How to Put on Baseball Stirrups
Baseball stirrups are a part of the uniform that players wear when they are playing a competitive game. Stirrups are baseball socks that are unique to the sport. They can be worn in several ways, depending on the look the player wants to achieve while playing. Styles have changed over the years and so have the socks themselves. The stirrups that youth players wear are quite a bit different than those worn by veteran players.
Pull on your baseball pants and reach for the lower part of the pant leg. Roll the lower parts of your pants up above your knees. Put on your white athletic socks. These are standard white athletic socks and baseball players often refer to these as "sanitary socks." Pull your stirrups on over your sanitary socks. The top of your stirrup should be just below knee level.
Determine how high you want to wear your stirrups. The cut out portion of stirrup socks may go slightly above your ankle or they may go past the mid-calf level. Lower your pant leg to the spot where you want your stirrups to be seen.
Pull the stirrup up so that is high and tight. If the stirrup droops and the material is not taut, it will look sloppy. A streamlined look on the bases can only help you run faster since no sock material will be drooping around your shoe tops and potentially slowing you down.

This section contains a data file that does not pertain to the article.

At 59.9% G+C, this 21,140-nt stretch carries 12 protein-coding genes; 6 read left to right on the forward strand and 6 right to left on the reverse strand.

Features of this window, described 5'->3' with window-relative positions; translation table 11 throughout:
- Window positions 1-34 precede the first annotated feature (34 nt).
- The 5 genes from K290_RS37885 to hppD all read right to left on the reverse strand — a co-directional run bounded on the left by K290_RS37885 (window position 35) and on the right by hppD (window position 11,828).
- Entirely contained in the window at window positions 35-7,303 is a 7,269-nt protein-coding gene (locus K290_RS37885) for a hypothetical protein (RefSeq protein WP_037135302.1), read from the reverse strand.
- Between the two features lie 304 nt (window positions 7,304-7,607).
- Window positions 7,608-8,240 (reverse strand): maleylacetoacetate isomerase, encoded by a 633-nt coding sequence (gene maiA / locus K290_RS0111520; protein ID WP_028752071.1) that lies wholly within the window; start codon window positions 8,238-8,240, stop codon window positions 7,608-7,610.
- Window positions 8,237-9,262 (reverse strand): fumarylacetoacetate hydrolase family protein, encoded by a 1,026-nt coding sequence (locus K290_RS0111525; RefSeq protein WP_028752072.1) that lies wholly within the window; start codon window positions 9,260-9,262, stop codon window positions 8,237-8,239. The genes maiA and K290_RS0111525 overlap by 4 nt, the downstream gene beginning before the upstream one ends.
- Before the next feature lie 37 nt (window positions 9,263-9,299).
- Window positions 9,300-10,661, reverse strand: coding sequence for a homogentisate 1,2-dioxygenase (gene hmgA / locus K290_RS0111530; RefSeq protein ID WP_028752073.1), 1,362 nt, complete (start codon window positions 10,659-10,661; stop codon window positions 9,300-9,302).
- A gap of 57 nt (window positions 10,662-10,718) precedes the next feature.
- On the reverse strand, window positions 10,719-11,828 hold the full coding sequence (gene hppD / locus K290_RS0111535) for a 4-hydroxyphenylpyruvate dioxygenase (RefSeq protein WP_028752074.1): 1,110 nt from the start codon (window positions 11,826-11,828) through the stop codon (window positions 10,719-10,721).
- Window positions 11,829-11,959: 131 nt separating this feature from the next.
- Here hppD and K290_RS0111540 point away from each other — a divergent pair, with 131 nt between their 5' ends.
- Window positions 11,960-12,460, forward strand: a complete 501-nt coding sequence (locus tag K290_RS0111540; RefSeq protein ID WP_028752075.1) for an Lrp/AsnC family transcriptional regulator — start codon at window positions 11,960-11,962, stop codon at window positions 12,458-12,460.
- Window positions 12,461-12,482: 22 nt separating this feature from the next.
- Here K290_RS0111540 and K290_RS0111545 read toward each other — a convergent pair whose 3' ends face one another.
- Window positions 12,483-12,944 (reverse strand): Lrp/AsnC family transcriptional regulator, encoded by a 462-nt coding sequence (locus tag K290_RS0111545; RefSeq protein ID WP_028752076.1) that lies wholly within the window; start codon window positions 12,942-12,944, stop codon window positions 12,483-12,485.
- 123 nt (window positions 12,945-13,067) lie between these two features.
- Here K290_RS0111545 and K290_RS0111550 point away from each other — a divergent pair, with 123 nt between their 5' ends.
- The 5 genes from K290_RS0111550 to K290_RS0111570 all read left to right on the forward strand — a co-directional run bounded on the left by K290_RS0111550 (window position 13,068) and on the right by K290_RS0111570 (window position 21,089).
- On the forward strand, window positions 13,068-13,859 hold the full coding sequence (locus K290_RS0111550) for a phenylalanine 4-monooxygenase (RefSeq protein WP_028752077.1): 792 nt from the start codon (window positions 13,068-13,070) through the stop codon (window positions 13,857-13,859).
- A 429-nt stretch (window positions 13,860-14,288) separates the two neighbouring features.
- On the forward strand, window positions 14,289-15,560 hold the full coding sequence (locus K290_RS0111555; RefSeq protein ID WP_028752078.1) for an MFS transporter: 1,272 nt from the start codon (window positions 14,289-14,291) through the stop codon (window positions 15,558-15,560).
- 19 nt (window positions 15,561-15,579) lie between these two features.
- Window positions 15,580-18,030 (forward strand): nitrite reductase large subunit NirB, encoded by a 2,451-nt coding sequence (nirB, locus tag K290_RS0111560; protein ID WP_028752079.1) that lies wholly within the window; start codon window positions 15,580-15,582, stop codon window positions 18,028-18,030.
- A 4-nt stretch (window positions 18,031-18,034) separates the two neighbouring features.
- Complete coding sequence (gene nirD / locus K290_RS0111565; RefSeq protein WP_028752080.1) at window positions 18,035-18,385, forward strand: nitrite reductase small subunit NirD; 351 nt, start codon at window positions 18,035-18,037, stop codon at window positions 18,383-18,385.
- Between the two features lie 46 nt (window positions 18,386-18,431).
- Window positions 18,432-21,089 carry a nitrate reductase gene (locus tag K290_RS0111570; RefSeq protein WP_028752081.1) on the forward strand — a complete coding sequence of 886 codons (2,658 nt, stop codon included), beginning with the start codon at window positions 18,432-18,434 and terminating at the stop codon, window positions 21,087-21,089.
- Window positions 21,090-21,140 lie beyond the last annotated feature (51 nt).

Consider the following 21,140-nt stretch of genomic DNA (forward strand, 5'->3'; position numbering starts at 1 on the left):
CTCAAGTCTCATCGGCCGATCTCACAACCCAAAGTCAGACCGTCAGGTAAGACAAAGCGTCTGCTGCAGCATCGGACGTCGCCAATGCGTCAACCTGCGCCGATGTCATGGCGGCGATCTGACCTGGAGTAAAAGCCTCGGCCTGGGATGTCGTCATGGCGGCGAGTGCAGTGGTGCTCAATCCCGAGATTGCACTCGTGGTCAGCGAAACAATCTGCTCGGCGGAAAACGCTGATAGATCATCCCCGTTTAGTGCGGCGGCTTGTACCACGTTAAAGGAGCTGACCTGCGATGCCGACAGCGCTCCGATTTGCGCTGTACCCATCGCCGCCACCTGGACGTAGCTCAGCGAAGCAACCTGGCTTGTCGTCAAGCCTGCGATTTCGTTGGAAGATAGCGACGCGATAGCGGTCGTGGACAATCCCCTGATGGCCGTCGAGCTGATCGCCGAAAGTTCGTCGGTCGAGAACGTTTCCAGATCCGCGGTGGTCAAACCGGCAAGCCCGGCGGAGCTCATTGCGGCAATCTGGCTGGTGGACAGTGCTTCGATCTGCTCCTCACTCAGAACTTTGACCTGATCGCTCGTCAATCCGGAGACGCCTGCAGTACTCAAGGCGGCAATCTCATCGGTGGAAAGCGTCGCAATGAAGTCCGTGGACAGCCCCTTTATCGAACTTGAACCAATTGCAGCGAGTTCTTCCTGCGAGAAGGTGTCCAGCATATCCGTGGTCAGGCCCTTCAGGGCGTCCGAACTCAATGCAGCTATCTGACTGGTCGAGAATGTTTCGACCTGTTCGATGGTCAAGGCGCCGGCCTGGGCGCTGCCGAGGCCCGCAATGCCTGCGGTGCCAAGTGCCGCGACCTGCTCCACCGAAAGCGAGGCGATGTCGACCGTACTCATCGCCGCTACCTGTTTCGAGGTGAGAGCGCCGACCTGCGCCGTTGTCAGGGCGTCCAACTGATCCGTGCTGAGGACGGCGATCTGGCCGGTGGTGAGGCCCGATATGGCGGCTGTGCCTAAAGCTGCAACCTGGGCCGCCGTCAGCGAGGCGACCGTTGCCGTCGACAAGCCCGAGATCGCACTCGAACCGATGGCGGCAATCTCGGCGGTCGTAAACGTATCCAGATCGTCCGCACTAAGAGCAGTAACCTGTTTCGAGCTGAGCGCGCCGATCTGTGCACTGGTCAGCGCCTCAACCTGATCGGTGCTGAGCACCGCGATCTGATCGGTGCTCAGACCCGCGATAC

Wear a simulated stirrup in youth baseball. The simulated stirrup is a standard white athletic sock, but it has a stripe sewn into the side to mimic the look of the stirrup worn by older players. This is an easier way to get dressed for baseball since players only have to put on one sock and not two.
Wear your stirrups high to replicate the old-school look. Keep them low to make a more modern fashion statement.
Check with your coach or team captain before altering your stirrups. The team leaders may prefer that all players present a consistent look.
Steve Silverman is an award-winning writer, covering sports since 1980. Silverman authored The Minnesota Vikings: The Good, The Bad and The Ugly and Who's Better, Who's Best in Football -- The Top 60 Players of All-Time, among others, and placed in the Pro Football Writers of America awards three times. Silverman holds a Master of Science in journalism from the Medill School of Journalism.